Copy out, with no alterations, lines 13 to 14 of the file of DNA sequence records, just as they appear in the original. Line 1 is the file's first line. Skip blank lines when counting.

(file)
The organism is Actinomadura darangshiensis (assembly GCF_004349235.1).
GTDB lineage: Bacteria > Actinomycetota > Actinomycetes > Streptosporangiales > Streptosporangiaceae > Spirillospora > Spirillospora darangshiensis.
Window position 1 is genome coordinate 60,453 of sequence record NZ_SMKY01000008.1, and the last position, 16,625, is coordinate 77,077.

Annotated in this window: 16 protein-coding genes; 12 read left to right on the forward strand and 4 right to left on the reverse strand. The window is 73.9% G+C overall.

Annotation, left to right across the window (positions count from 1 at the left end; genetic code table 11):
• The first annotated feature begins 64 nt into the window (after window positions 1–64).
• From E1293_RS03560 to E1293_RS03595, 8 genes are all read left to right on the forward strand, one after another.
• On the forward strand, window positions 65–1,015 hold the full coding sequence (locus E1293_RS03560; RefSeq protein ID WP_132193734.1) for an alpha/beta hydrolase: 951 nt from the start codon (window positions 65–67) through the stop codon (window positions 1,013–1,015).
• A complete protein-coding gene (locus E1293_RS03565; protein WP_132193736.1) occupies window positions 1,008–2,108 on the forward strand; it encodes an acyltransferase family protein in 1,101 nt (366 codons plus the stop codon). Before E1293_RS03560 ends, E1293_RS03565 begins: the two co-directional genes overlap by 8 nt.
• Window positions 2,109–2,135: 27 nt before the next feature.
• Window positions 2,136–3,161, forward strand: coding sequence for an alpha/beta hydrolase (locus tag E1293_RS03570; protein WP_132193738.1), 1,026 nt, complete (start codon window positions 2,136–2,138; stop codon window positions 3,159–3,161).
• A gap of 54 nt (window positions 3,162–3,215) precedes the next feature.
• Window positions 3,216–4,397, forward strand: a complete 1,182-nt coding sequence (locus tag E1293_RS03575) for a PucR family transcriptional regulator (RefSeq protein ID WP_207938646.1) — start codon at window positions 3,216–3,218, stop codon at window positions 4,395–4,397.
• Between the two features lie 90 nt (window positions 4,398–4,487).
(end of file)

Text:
• Window positions 3,216–4,397, forward strand: a complete 1,182-nt coding sequence (locus tag E1293_RS03575) for a PucR family transcriptional regulator (RefSeq protein ID WP_207938646.1) — start codon at window positions 3,216–3,218, stop codon at window positions 4,395–4,397.
• Between the two features lie 90 nt (window positions 4,398–4,487).